Extraordinary X-Men #1 was definitely meant to be the flagship mutant book in All-New, All-Different Marvel with the creative team of current indie darling and All-New Hawkeye writer Jeff Lemire paired with superstar penciler Humberto Ramos (Amazing Spider-Man), who returns to the X-Men after a six year absence and is the one bright spot of this book with his quirky, angular art style. Lemire indulges in a premise so grimdark that it makes Age of Apocalypse look like Giant-Size Little Marvel AvX.
Eight months after the events of Secret Wars, the mutant race has started to dwindle as the Terrigen Mists that give Inhumans their abilities have both killed and sterilized mutants. It’s basically House of M without the epic build-up from Brian Michael Bendis and Olivier Coipel, the cool alternate universe stories, and the lack of any hope (Literal and metaphorical.) because the mutants can’t have children, and there’s no chance for a mutant messiah 2.0 like Hope Summers. This status quo of Extraordinary X-Men completely obliterates the mutants as LGBTQ people metaphor that Bendis created with Iceman coming out near the end of his run (Not having kids and dying diseases is a scary, possibly unintentional analogue for the HIV virus.) and could possibly work on a sheer entertainment level because the sheer level of danger and external conflict, but Lemire drops this ball as well with his poor characterization of the various X-Men.
Jeff Lemire writes the X-Men in what could be described as a reductive manner in Extraordinary X-Men #1. Even if he gets a wonderful box of toys to play with, including Storm as team leader, adult Iceman, Colossus and Magik, Jean Grey, and Nightcrawler, he reduces them to one, maybe two character traits and riffs off that for several pages. For example, Nightcrawler shows up in a three page scene to get beat up by some (probably) Inhuman chumps, who resemble devils in an attempt to create visual continuity. Ramos does a nice job showing his agile movements, and colorist Edgar Delgado adds a strong touch of dark blue that stands out against the blase background, but his dialogue is reduced to literal Bible verses. Nightcrawler’s faith has always been an important part of his character and has made for some excellent stories (E.g. X2 and the “Nightcrawler” episode of X-Men: The Animated Series.), but he also has a swashbuckling spirit, a hopeful heart, and some hang-ups about his appearance. None of these other characteristics make it into his fight/interactions with these flat Inhuman villains.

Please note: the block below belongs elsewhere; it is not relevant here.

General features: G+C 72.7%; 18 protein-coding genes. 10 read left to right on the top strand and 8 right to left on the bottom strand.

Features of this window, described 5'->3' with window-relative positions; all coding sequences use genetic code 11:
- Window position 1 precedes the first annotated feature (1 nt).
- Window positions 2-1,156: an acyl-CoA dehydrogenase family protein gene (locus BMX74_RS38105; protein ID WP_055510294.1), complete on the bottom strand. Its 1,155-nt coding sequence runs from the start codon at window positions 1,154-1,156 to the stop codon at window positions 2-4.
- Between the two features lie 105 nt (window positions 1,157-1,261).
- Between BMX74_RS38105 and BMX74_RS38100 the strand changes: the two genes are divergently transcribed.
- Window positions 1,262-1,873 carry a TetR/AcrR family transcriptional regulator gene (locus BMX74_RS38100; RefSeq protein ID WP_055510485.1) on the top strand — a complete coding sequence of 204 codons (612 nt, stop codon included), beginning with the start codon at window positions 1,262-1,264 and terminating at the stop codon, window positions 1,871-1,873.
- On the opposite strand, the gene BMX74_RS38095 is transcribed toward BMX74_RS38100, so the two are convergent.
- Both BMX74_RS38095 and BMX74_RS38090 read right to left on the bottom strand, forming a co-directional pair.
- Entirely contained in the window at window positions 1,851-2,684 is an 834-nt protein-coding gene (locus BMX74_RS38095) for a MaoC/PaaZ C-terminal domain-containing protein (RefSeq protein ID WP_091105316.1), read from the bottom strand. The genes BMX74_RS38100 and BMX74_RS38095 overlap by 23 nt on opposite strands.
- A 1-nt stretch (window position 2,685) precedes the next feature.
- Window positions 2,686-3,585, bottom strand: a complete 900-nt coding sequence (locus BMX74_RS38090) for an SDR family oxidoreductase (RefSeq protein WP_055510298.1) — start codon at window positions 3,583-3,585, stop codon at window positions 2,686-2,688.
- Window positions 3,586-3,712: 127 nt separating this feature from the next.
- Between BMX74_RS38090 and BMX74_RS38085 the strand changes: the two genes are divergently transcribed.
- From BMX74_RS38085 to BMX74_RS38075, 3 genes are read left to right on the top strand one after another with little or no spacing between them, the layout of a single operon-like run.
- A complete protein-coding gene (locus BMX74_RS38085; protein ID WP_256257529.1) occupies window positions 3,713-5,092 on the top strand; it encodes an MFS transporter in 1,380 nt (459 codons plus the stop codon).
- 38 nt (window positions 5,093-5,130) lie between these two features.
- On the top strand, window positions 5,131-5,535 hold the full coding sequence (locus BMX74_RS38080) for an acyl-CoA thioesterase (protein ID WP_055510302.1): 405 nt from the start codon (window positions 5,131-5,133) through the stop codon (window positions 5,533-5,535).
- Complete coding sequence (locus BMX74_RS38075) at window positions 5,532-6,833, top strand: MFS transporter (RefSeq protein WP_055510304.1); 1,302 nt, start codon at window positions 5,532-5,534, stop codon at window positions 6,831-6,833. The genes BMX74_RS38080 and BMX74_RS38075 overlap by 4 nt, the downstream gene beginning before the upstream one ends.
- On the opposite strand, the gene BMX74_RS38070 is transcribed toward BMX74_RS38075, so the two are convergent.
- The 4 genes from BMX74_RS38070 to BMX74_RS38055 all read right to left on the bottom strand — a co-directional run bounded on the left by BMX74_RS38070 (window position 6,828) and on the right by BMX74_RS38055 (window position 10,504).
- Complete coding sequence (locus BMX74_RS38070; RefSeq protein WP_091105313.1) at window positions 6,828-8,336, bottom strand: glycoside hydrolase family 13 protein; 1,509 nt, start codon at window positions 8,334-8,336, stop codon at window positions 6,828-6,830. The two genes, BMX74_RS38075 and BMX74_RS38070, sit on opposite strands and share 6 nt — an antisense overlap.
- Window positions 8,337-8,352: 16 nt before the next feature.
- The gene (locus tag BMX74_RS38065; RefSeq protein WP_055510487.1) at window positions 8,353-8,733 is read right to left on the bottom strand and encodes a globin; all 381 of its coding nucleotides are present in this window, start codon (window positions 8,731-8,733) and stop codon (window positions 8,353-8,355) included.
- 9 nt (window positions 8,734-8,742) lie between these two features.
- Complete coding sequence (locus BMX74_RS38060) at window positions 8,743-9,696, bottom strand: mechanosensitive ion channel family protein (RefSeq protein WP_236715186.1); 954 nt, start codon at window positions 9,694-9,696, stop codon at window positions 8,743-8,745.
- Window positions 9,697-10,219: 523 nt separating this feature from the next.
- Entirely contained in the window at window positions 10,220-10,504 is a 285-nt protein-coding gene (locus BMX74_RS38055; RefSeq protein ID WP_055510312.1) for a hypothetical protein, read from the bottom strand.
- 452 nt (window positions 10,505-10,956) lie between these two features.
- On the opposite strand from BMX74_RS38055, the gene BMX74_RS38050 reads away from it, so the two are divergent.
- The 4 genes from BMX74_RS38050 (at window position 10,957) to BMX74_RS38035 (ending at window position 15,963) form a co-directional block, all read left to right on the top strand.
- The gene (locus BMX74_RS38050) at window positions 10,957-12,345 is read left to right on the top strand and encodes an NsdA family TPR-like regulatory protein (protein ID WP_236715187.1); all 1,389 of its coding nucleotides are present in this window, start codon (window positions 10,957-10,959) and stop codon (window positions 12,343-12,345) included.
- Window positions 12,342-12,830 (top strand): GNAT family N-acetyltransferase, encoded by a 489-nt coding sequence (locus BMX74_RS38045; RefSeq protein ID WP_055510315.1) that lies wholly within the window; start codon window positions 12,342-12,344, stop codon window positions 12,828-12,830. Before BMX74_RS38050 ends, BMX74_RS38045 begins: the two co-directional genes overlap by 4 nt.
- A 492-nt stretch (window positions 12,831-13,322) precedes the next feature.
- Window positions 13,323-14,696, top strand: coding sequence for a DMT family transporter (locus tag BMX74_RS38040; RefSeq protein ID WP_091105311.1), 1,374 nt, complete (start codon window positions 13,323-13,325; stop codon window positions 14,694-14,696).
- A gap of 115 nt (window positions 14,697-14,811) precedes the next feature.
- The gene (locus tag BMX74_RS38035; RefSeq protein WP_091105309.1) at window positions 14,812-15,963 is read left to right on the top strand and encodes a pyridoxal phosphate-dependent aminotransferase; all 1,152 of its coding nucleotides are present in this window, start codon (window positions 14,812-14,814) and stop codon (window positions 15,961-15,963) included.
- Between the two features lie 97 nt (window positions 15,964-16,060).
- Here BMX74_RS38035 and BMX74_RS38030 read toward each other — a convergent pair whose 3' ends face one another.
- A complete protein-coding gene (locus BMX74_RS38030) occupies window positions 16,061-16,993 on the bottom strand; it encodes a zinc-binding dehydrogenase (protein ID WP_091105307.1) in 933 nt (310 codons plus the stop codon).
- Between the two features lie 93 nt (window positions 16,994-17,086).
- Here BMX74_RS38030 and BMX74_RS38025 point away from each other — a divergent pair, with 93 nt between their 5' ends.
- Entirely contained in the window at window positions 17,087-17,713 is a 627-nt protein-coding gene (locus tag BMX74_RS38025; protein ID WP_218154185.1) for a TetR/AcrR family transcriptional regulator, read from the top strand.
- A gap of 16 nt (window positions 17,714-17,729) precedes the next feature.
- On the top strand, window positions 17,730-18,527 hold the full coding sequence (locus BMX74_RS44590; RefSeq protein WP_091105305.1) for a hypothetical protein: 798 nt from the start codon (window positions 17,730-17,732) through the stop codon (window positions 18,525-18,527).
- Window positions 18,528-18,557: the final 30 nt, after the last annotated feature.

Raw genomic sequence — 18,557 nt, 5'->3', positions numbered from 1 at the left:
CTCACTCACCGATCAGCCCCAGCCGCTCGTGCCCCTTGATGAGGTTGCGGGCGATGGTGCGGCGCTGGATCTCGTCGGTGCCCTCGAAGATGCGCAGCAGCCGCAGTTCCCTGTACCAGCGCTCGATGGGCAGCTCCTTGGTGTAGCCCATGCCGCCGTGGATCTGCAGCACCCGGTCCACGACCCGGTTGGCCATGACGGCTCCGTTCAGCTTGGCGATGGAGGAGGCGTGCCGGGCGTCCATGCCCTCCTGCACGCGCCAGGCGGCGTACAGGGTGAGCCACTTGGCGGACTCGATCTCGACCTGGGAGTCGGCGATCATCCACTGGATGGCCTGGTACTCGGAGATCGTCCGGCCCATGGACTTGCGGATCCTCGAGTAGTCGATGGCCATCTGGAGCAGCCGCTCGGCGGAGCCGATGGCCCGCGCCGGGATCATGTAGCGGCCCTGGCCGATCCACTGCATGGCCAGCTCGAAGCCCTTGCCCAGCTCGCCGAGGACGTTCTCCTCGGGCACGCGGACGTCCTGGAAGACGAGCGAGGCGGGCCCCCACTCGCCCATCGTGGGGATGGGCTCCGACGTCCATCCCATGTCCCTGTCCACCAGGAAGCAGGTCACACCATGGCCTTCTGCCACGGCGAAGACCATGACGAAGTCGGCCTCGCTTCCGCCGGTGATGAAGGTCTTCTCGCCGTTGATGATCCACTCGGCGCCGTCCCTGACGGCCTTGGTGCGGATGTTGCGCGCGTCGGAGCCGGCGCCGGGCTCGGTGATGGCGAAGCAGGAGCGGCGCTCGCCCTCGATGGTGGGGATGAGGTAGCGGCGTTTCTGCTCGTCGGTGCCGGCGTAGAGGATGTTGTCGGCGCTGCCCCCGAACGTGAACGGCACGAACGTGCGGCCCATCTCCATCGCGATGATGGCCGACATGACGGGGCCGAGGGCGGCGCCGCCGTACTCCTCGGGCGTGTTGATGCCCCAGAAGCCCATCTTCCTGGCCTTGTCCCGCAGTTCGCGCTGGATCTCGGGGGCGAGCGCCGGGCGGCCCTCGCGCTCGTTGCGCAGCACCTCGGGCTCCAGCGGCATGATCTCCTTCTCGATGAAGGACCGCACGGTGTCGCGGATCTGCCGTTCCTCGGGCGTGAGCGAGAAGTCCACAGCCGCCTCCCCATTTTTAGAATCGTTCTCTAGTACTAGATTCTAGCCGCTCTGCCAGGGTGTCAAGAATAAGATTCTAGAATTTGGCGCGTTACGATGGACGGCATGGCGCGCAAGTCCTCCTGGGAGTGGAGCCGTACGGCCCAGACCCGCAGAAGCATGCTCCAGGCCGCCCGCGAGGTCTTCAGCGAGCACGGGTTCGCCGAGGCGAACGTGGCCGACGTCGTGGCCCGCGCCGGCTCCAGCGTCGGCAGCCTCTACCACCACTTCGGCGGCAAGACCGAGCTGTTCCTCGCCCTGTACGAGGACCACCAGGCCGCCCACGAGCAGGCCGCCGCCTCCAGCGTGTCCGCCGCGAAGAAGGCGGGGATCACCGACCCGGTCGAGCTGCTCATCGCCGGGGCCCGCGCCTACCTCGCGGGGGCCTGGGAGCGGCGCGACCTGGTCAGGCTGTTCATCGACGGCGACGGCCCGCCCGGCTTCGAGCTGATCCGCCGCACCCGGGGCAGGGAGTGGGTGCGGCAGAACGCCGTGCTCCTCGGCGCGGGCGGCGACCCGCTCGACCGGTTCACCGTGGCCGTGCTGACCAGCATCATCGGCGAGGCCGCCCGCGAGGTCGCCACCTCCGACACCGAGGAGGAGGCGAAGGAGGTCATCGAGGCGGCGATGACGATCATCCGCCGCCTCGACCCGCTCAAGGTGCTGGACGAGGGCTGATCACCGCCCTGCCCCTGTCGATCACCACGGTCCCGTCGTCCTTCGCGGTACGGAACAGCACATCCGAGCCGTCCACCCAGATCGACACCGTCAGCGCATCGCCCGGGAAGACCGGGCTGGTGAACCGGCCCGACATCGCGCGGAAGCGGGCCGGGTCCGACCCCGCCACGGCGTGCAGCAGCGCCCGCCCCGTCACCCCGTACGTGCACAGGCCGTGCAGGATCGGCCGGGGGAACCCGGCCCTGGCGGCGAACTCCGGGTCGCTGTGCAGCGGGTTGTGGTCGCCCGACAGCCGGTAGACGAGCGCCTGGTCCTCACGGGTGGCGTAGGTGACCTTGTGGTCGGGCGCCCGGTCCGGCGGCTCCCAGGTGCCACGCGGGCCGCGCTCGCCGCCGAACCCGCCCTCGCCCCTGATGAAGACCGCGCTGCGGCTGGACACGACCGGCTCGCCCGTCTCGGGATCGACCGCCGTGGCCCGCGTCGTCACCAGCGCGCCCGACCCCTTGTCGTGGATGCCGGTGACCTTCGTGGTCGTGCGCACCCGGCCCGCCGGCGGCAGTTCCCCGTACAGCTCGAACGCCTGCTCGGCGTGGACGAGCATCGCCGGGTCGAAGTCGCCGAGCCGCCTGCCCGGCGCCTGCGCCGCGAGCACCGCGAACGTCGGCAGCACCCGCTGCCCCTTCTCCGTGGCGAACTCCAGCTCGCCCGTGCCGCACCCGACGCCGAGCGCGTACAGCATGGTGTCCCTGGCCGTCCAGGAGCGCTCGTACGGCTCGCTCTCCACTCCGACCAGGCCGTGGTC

A corner is almost turned with Colossus, who has become a hermit farmer in his native Russia with Ramos showing off his skill as a humorist in a silent scene of Colossus “roaring” to scare off a bear, who has invaded his farm land. But then Magik (who should be called the Magik Schoolbus because most of her scenes involve transporting various characters from location to location.) basically forces him to join the X-Men again with physical force as she swings her Soulsword at him. Also, groan-worthy vodka jokes are made.
The physical violence as a method to recruit team members returns when (adult, supposedly more mature) Iceman throws up ice walls to get Jean Grey to rejoin the team even though she just wants to live a normal life as a college student at Empire State University. (Maybe she has a class with Squirrel Girl.) Lemire casts Jean Grey as some kind of Chosen One figure in Extraordinary X-Men #1, and Storm even controversially calls her “the heart of the X-Men”. Again, this is another regression as in Bendis’ run, she was allowed to make mistakes, learn from them, and even find love, but that’s all been pulled away. And Storm’s one character trait is being the leader, which means disher of exposition in this case and is too bad because Ramos really pulls off the mohawk hairdo.
Extraordinary X-Men #1 will probably be seen as energetically drawn and colored sacrilege by both long time X-Men fans and ones, who jumped on with Bendis’ work. And for new fans, it’s darkness for darkness’ sake as the X-Men’s outsider metaphor is drowned out by the Inhumans and turned into yet another post-apocalyptic story. Lemire also makes a few stumbles in his plotting, like having characters tell about an upcoming mystery involving Cyclops and a cure for mutant disease instead of seeding compelling visual clues or starting to build arcs for characters. And his final page cliffhanger, which was probably meant to be the triumphant return of a “dead” X-Men, falls flat because it already happened in a Secret Wars tie-in. This is one is probably on editorial though. Even though Humberto Ramos’ manga influenced, yet wide-screen art adds some pep to the X-Men’s powers and fight scenes to go along with Edgar Delgado’s bold color palette, Extraordinary X-Men #1 is a misstep for the franchise in plotting, themes, and characterization.